Do They Know It’s Christmas? — Day Six
Christmas Connection: Battleground recounts the Siege of Bastogne, which took place from December 20th to December 27th, 1944. That’s the battle where, when asked by the Germans to surrender, American commander Brigadier General Clement McAuliffe responded, “NUTS!”, which pretty much makes him the most awesome man in the history of everything.
Man, Christmas sucks. Parking at the mall is a nightmare, the crowds are even worse, relatives come crawling out of the woodwork bearing every annoying family tradition they can think of, it’s usually cold and/or wet, and it seems like just when you finally get all the decorations up, you’ve got to take them back down again. What a damn nuisance.
Yeah, right. The 101st Airborne Division had that beat. Oh, they had the cold and/or wet. But they also had to sleep in frozen holes in the ground, had to deal with dwindling supplies with little hope of resupply due to bad weather, had trees exploding around them due to the sap freezing inside them, and oh yes, four German divisions bearing down on them who wanted nothing more for Christmas than to roll over them on the way to Antwerp. That line for the mall Santa doesn’t seem to bad now, does it?
Before Saving Private Ryan and Band of Brothers, Battleground was THE definitive World War II film. Made just four years after the end of the war and so steeped in both the weariness of the war and the euphoria of its ending, it’s a film widely praised for its authenticity, not only in its historical aspects, but in how it shows the day-to-day routine of the men who made that history There’s no John Wayne here, no larger-than-life hero who somehow saves the day. It’s just a bunch of guys who were in the right place at the right time and with the right amount of stubbornness. They want to go home. They make mistakes. They’re afraid. But they’re also determined, and watching that determination stand up to ever bleaker odds is an inspiring experience.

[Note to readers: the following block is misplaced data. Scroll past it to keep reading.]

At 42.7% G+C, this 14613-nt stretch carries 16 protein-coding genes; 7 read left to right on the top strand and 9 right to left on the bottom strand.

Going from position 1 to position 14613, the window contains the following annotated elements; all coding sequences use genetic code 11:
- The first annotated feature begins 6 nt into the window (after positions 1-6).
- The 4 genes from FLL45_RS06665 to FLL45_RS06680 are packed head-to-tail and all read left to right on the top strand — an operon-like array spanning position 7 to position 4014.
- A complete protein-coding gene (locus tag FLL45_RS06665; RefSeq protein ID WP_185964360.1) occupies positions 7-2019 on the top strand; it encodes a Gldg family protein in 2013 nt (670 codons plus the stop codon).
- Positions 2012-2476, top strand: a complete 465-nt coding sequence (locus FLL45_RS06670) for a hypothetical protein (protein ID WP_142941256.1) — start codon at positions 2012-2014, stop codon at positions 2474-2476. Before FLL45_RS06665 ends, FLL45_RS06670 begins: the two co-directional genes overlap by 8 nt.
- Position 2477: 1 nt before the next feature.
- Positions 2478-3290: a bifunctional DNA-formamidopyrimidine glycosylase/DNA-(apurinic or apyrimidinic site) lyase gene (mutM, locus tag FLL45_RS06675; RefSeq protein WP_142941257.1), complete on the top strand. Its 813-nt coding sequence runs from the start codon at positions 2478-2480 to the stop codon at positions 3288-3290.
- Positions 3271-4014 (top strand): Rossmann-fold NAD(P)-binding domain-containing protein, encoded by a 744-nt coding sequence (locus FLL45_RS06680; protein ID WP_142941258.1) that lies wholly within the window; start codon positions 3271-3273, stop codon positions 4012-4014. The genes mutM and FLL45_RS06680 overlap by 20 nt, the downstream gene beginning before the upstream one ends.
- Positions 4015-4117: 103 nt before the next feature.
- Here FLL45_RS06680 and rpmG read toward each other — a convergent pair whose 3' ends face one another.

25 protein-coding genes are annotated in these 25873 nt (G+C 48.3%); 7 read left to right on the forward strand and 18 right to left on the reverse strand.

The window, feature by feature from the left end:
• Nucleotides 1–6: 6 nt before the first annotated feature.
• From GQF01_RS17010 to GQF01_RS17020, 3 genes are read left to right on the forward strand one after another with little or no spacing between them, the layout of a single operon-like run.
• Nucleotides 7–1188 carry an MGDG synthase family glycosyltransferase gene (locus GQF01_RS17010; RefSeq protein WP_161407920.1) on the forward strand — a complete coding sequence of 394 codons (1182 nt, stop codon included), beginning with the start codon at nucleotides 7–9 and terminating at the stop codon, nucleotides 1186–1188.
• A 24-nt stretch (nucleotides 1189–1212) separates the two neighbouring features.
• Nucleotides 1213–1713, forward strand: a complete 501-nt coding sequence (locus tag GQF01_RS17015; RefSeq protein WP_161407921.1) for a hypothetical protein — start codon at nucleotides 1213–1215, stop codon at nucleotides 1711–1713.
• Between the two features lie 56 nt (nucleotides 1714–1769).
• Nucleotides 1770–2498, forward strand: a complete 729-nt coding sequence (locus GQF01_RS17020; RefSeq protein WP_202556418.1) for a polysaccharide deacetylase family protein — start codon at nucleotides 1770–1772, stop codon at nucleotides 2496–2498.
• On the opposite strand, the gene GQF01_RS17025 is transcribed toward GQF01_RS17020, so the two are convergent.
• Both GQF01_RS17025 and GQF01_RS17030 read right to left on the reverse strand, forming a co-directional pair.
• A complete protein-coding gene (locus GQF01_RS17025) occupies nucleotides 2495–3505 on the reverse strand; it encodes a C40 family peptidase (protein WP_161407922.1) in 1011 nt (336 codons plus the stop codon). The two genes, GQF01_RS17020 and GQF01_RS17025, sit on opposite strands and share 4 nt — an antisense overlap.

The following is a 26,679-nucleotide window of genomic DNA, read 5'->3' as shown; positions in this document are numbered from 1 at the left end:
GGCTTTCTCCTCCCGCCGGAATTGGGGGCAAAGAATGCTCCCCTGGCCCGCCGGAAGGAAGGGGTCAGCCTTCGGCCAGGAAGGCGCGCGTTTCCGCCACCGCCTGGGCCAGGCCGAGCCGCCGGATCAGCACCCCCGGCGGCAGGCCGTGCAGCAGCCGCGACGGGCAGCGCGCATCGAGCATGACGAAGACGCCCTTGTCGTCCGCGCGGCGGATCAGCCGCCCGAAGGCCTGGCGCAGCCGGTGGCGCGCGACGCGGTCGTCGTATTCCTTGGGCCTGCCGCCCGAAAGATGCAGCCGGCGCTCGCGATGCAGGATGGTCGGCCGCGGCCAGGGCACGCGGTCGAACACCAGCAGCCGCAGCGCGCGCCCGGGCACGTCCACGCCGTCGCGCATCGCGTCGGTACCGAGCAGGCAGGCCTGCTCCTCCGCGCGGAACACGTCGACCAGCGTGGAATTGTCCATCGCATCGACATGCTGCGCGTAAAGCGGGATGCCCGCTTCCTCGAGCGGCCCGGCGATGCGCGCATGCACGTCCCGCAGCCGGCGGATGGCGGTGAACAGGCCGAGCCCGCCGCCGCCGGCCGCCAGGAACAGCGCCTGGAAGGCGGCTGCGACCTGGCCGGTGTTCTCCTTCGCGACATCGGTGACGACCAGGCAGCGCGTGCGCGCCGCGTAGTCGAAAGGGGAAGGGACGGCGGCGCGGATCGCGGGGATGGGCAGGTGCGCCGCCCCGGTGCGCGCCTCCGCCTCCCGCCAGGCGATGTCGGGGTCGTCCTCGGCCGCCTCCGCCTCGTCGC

There’s a great moment that caps the film, where the group’s platoon sergeant (played with template-setting grit and world-weariness by James Whitmore), rouses the now-relieved defenders into marching formation and faces them back towards the front, only to have them about-face and head to the rear. And you can see all the weariness and hurt just melt away as they know they’re about to get the first real rest they’ve known for nearly two weeks.
And they definitely earned it. The defense of Bastogne was a major part of stemming the massive German counter-offensive known as the Battle of the Bulge, and it’s for no small reason that those defenders were given — and proudly accepted — the nickname “the Battling Bastards of Bastogne”. All told, more than three thousand American soldiers were wounded or killed in the action. So think about that when someone grabs up that last Xbox Kinect off the shelf or swipes that really close parking space. People suffered through a much worse Christmas than that so you could suffer through yours.
Do They Know It’s Christmas?: Oh, they’re painfully aware of it. German propaganda dropped into their lines goes out of its way to remind them of the fact. And an Army chaplain, his feet bundled up in blankets and rags, leads an outdoor Christmas service where there are no Catholics or Lutherans, just a bunch of weary guys who want to spending Christmas anywhere else.